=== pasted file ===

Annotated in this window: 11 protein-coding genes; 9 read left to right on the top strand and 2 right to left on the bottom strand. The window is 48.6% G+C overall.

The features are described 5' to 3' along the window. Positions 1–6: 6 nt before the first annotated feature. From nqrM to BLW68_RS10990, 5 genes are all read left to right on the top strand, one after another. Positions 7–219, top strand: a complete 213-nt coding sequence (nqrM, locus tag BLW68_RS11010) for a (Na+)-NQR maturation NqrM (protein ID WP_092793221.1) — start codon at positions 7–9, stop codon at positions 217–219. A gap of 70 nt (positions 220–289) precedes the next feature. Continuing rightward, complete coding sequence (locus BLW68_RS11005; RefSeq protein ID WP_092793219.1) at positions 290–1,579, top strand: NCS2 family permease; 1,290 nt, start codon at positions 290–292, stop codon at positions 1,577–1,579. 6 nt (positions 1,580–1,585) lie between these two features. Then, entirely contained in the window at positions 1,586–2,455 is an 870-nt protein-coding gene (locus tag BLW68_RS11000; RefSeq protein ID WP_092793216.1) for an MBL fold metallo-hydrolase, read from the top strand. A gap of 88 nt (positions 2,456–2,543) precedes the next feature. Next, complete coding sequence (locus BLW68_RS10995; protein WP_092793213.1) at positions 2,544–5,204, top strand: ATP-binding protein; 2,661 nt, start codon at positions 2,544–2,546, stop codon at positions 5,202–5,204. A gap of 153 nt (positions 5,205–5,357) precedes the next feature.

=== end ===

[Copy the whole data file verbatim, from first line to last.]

Annotated in this window: 11 protein-coding genes; 9 read left to right on the top strand and 2 right to left on the bottom strand. The window is 48.6% G+C overall.

The features are described 5' to 3' along the window. Positions 1–6: 6 nt before the first annotated feature. From nqrM to BLW68_RS10990, 5 genes are all read left to right on the top strand, one after another. Positions 7–219, top strand: a complete 213-nt coding sequence (nqrM, locus tag BLW68_RS11010) for a (Na+)-NQR maturation NqrM (protein ID WP_092793221.1) — start codon at positions 7–9, stop codon at positions 217–219. A gap of 70 nt (positions 220–289) precedes the next feature. Continuing rightward, complete coding sequence (locus BLW68_RS11005; RefSeq protein ID WP_092793219.1) at positions 290–1,579, top strand: NCS2 family permease; 1,290 nt, start codon at positions 290–292, stop codon at positions 1,577–1,579. 6 nt (positions 1,580–1,585) lie between these two features. Then, entirely contained in the window at positions 1,586–2,455 is an 870-nt protein-coding gene (locus tag BLW68_RS11000; RefSeq protein ID WP_092793216.1) for an MBL fold metallo-hydrolase, read from the top strand. A gap of 88 nt (positions 2,456–2,543) precedes the next feature. Next, complete coding sequence (locus BLW68_RS10995; protein WP_092793213.1) at positions 2,544–5,204, top strand: ATP-binding protein; 2,661 nt, start codon at positions 2,544–2,546, stop codon at positions 5,202–5,204. A gap of 153 nt (positions 5,205–5,357) precedes the next feature.